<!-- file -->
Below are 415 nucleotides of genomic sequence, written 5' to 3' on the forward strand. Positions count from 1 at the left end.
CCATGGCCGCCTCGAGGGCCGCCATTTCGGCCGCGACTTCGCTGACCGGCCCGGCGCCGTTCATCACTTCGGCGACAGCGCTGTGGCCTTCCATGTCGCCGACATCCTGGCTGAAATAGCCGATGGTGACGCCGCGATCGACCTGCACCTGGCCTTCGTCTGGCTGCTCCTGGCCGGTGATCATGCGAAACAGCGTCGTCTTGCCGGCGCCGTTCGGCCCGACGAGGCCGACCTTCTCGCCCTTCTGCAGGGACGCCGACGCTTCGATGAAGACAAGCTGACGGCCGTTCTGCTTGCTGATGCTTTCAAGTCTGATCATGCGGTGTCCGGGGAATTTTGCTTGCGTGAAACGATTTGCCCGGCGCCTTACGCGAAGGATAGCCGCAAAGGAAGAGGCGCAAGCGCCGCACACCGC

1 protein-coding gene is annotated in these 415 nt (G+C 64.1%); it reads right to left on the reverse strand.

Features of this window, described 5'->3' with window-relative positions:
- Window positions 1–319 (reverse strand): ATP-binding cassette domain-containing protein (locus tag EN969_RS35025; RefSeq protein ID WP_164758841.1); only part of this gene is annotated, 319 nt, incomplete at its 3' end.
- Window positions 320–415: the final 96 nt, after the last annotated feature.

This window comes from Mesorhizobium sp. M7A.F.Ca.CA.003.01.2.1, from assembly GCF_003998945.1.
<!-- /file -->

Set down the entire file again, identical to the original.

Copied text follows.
Below are 415 nucleotides of genomic sequence, written 5' to 3' on the forward strand. Positions count from 1 at the left end.
CCATGGCCGCCTCGAGGGCCGCCATTTCGGCCGCGACTTCGCTGACCGGCCCGGCGCCGTTCATCACTTCGGCGACAGCGCTGTGGCCTTCCATGTCGCCGACATCCTGGCTGAAATAGCCGATGGTGACGCCGCGATCGACCTGCACCTGGCCTTCGTCTGGCTGCTCCTGGCCGGTGATCATGCGAAACAGCGTCGTCTTGCCGGCGCCGTTCGGCCCGACGAGGCCGACCTTCTCGCCCTTCTGCAGGGACGCCGACGCTTCGATGAAGACAAGCTGACGGCCGTTCTGCTTGCTGATGCTTTCAAGTCTGATCATGCGGTGTCCGGGGAATTTTGCTTGCGTGAAACGATTTGCCCGGCGCCTTACGCGAAGGATAGCCGCAAAGGAAGAGGCGCAAGCGCCGCACACCGC

1 protein-coding gene is annotated in these 415 nt (G+C 64.1%); it reads right to left on the reverse strand.

Features of this window, described 5'->3' with window-relative positions:
- Window positions 1–319 (reverse strand): ATP-binding cassette domain-containing protein (locus tag EN969_RS35025; RefSeq protein ID WP_164758841.1); only part of this gene is annotated, 319 nt, incomplete at its 3' end.
- Window positions 320–415: the final 96 nt, after the last annotated feature.

This window comes from Mesorhizobium sp. M7A.F.Ca.CA.003.01.2.1, from assembly GCF_003998945.1.